Sunday, December24, 2012
When I was a child, I spake as a child, I understood as a child, I thought as a child: but when I became a man, I put away childish things. 1 Corinthians 13:11
I am not sure that Paul the Apostle had this in mind when he wrote these words but when I was child, and I heard them, it gave me licence to think. After many years I finally arrived at the same conclusion as most of the people below. By clicking on each picture, you will be taken inside their thoughts. I would not be surprised to find that the statistics that Harriet shows us are accurate after a year of Covid-19.
(If reading on a mobile, picture follows text)
Lola Tinubu, 53, is an atheist and a humanist who lives in London. She is the co-founder of the Association of Black Humanists, a group for people, particularly from the African diaspora, who are free thinkers, nonbelievers, atheists, and humanists.
Adam Cardone, 47, is a stage magician and a reverend in the Church of Satan, New York City. He is an atheistic agnostic: someone who doesn’t believe in a deity, while holding that a deity’s existence is unknowable.
Robert Freudenthal, 34, is a member of a liberal synagogue in London. He describes himself as Jewish but not God-centred. When he got married a few years ago, he decided to explore different ways to think about God.
Hedda Frøland, 18, is a member of the Humanist Youth Group in Sandnes, Norway. Both secular and Christian confirmation ceremonies remain culturally important in Norway. Wearing a nordlandsbunad, a traditional embroidered costume, Frøland took part in a humanist ceremony, the choice of around 18% of 15-year-olds.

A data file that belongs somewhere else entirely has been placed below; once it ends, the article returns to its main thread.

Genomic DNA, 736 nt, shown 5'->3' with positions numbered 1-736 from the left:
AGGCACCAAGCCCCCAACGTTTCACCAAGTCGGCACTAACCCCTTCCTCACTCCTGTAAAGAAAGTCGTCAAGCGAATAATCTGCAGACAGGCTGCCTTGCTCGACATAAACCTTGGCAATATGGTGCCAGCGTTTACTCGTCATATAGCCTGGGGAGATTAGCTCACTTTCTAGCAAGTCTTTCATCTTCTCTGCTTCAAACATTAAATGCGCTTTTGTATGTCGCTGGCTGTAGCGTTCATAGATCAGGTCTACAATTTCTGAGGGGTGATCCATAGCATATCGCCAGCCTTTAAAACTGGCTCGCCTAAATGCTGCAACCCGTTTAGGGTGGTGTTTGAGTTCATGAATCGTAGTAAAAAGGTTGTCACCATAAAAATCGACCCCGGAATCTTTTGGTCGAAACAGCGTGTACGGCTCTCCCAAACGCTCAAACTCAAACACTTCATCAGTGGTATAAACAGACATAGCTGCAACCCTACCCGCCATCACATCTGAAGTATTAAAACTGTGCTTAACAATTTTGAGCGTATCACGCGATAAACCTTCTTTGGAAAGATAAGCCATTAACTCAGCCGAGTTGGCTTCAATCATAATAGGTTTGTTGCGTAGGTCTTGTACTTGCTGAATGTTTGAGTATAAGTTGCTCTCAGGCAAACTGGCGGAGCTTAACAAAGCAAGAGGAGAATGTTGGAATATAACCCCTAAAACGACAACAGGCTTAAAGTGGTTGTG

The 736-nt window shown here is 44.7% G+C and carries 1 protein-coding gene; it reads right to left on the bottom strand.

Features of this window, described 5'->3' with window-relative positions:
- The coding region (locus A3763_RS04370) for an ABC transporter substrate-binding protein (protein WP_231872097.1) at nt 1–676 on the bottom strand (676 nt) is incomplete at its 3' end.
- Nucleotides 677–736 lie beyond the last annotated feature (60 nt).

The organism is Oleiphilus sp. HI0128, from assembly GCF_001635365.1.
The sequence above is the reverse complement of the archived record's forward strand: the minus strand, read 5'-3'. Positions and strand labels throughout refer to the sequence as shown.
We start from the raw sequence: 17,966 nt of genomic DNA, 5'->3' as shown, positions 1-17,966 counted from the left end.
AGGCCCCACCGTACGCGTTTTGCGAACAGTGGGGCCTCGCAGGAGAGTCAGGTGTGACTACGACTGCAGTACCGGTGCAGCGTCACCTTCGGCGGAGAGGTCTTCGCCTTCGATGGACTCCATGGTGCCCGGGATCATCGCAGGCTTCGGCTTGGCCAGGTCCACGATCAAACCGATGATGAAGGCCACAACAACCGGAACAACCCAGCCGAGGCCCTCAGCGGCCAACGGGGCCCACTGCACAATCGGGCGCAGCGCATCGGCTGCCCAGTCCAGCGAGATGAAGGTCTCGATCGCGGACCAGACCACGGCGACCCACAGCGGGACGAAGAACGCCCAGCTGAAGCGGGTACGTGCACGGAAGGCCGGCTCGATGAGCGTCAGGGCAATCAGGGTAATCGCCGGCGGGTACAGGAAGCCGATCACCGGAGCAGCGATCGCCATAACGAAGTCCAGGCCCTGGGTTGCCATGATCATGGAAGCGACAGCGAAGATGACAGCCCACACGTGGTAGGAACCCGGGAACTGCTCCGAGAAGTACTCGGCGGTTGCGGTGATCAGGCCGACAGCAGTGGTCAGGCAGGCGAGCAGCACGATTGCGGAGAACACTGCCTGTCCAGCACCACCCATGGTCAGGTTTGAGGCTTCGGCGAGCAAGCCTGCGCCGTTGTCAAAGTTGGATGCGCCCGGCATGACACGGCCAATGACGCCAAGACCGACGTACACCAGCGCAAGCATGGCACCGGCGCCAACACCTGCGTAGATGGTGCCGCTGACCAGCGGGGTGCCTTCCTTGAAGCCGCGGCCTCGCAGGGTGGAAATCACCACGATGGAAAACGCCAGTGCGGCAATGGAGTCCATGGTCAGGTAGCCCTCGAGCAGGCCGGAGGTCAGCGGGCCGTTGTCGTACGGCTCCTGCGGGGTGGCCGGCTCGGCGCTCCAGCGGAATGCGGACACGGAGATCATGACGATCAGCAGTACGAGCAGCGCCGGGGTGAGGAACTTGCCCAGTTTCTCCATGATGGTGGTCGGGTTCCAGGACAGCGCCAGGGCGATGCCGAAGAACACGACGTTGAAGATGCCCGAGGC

Ron Millar, 63, from Washington DC, runs the Freethought Equality Fund Political Action Committee, which helps candidates seeking election to public office who openly identify as humanist, atheist and agnostic. In 1988, he was the campaign manager for the first openly gay candidate running for the city council.
Yuko Atarashi, 46, is studying to be a Noh theatre actor in Tokyo. Noh is a form of classical Japanese musical drama that has been performed since the 14th century. The plays often feature a supernatural being, transformed into human form, narrating a story. Japan regularly ranks as one of the world’s most atheist countries, although many people still engage in Buddhist and Shinto rituals.
Apostle Erlon Jacques, 47, leads the last practising congregation of positivists in the world, at the Temple of Humanity in Porto Alegre, Brazil. The secular religion was developed by Auguste Comte, the French philosopher, in the mid-1800s. It was adopted by key political figures in the establishment of the first Brazilian republic. Comte imagined a science-based positivist society in which religion would still be necessary but would no longer require a god to have moral force. The primary tenets of the religion are altruism, order and progress.
Jake Vargas, 25, a student in Lincoln, Nebraska, doesn’t “believe in the supernatural world at all”.